Penetanguishine Read more

Who is Wilfrid Jury? (Part 3)

Archaeological Sites with Wilfrid Jury

Southwold Earthworks

southwold

Prior to 1935, few prehistoric Iroquoian village sites in Southern Ontario had been documented or excavated. From July- September 1935, Wilf conducted the major excavation at Southwold Earthworks, as assistant to renowned archaeologist W. Wintemberg.  They employed a crew of hired men with little excavation experience to complete the manual labor. Despite this limitation they were highly successful and became the first archaeologists to excavate and completely expose a number of longhouses on an Iroquoian village site. They were also the first to systematically map a set of Iroquoian earthworks and palisades. Read more

Archaeology Around the World Camp

Archaeology Around the World camp – July 21st to July 25th (and August 25 to 29th) 2014.

Quill Writing

Archaeology around the world is a theme that’s all about encouraging a sense of adventure and exploration! Learn about unique archaeological sites around the world.

This week starts off with the ancient Romans and Greeks, when you’ll get to learn about the mythology and culture that became the basis of modern Western civilization. We’ll test your knowledge with trivia and make wonderful Gods/Goddesses themed crafts. We make olive wreaths and use sheets and blankets to throw a toga fashion show!

On Tuesday we explore China, the country with one of the oldest continuous civilizations in the world! You’ll get to learn about Chinese art, culture and symbolism and use that knowledge to make your own clay terra cotta warriors, paper lanterns and fly handmade kites in the park. Tuesday is also water day so we get to do a water balloon toss, play ‘drip drip drop’ and have a wild time in the sun splashing around! Read more

TMHC War of 1812 Artifacts

War of 1812 Artifacts Archaeological excavations conducted by Timmins Martelle Heritage Consultants Inc. (TMHC) uncovered a small number of artifacts from the War of 1812. These included a musket ball, two buck shot and a caltrop. Click here to see image examples.  The musket ball measured between 16.5 mm (0.65 inch) and 17.0 mm (0.67 inch) in diameter, and both buck shot measured in the double naught size range, that is, between 8.4 mm (0.33 inch) and 8.9 mm (0.35 inch) in diameter. These sizes were consistent with the buck and ball load American troops employed during the War of 1812. Buck and ball was a paper cartridge containing one musket ball and two or three buck shot. The purpose was to increase the chance of hitting a target with the bonus possibility of hitting multiple targets with one shot. The smaller buck shot might not kill a target but could cause enough injury to remove a soldier from battle.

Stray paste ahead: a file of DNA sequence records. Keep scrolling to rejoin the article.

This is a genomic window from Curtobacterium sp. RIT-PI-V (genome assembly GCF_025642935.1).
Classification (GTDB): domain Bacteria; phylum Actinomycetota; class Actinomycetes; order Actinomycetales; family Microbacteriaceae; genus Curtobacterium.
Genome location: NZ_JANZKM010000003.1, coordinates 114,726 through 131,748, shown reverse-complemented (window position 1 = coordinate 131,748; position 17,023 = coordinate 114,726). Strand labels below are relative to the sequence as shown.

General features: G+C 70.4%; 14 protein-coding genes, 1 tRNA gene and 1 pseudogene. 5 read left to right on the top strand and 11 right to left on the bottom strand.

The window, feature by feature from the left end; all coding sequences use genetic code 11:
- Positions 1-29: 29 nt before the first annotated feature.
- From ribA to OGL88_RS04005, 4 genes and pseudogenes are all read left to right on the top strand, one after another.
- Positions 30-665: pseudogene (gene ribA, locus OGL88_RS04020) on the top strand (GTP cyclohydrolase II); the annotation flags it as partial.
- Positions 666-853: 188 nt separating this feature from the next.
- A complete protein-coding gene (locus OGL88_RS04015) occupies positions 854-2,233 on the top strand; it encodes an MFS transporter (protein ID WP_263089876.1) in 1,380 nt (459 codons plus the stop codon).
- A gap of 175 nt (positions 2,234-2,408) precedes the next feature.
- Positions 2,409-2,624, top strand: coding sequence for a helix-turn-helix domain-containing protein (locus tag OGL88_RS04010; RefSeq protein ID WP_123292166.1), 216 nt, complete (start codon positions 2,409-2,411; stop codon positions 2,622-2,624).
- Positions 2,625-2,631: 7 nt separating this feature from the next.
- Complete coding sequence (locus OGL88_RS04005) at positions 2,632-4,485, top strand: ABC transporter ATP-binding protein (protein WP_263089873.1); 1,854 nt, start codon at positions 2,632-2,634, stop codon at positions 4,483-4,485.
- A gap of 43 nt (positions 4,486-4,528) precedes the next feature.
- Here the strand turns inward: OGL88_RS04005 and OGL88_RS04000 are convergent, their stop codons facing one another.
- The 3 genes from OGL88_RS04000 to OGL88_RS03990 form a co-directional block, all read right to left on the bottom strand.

buck and ball
Buck and Ball found during excavations by TMHC

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Simcoe’s Boat found in Thames

For Immediate Release                                                                                                                                                 April 1, 2014

Simcoe’s Boat Found  in Thames River

Local archaeologists have discovered a remnant of an ancient boat found in the Thames River. It is believed to have belonged to Simcoe on his voyage here in the late 1700s. Last summer’s low river levels presented archaeologists with an opportunity to investigate the soil beneath the bed of the Thames River, revealing a historically significant piece of wood.  Professor Anaidni Senoj was leading his team’s excavation and recounts his discovery:  “When I came across the piece of wood, I knew immediately that I’d hit historical gold. I chuckled to myself, tipped my fedora, and said my favourite Indiana Jones quote from The Last Crusade: ‘This should be in a Museum!'” Read more